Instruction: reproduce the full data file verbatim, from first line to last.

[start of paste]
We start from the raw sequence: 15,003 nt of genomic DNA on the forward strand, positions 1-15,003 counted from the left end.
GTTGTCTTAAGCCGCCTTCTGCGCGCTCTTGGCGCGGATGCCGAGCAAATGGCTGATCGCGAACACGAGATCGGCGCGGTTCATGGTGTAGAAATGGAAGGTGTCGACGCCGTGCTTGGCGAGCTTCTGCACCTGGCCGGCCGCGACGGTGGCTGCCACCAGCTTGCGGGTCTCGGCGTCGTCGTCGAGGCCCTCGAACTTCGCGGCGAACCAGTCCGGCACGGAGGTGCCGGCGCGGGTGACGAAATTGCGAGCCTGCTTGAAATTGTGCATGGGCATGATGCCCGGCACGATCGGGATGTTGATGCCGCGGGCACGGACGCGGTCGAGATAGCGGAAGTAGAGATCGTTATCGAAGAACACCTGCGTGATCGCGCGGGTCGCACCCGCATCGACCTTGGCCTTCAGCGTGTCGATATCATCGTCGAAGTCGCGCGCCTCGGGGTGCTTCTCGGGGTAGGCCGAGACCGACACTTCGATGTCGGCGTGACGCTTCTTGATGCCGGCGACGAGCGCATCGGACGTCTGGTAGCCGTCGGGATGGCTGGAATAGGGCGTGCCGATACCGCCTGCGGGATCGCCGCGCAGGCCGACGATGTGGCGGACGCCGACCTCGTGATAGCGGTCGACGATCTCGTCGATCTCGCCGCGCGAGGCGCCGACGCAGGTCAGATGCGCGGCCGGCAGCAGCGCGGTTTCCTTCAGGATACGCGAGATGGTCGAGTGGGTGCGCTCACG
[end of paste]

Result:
We start from the raw sequence: 15,003 nt of genomic DNA on the forward strand, positions 1-15,003 counted from the left end.
GTTGTCTTAAGCCGCCTTCTGCGCGCTCTTGGCGCGGATGCCGAGCAAATGGCTGATCGCGAACACGAGATCGGCGCGGTTCATGGTGTAGAAATGGAAGGTGTCGACGCCGTGCTTGGCGAGCTTCTGCACCTGGCCGGCCGCGACGGTGGCTGCCACCAGCTTGCGGGTCTCGGCGTCGTCGTCGAGGCCCTCGAACTTCGCGGCGAACCAGTCCGGCACGGAGGTGCCGGCGCGGGTGACGAAATTGCGAGCCTGCTTGAAATTGTGCATGGGCATGATGCCCGGCACGATCGGGATGTTGATGCCGCGGGCACGGACGCGGTCGAGATAGCGGAAGTAGAGATCGTTATCGAAGAACACCTGCGTGATCGCGCGGGTCGCACCCGCATCGACCTTGGCCTTCAGCGTGTCGATATCATCGTCGAAGTCGCGCGCCTCGGGGTGCTTCTCGGGGTAGGCCGAGACCGACACTTCGATGTCGGCGTGACGCTTCTTGATGCCGGCGACGAGCGCATCGGACGTCTGGTAGCCGTCGGGATGGCTGGAATAGGGCGTGCCGATACCGCCTGCGGGATCGCCGCGCAGGCCGACGATGTGGCGGACGCCGACCTCGTGATAGCGGTCGACGATCTCGTCGATCTCGCCGCGCGAGGCGCCGACGCAGGTCAGATGCGCGGCCGGCAGCAGCGCGGTTTCCTTCAGGATACGCGAGATGGTCGAGTGGGTGCGCTCACG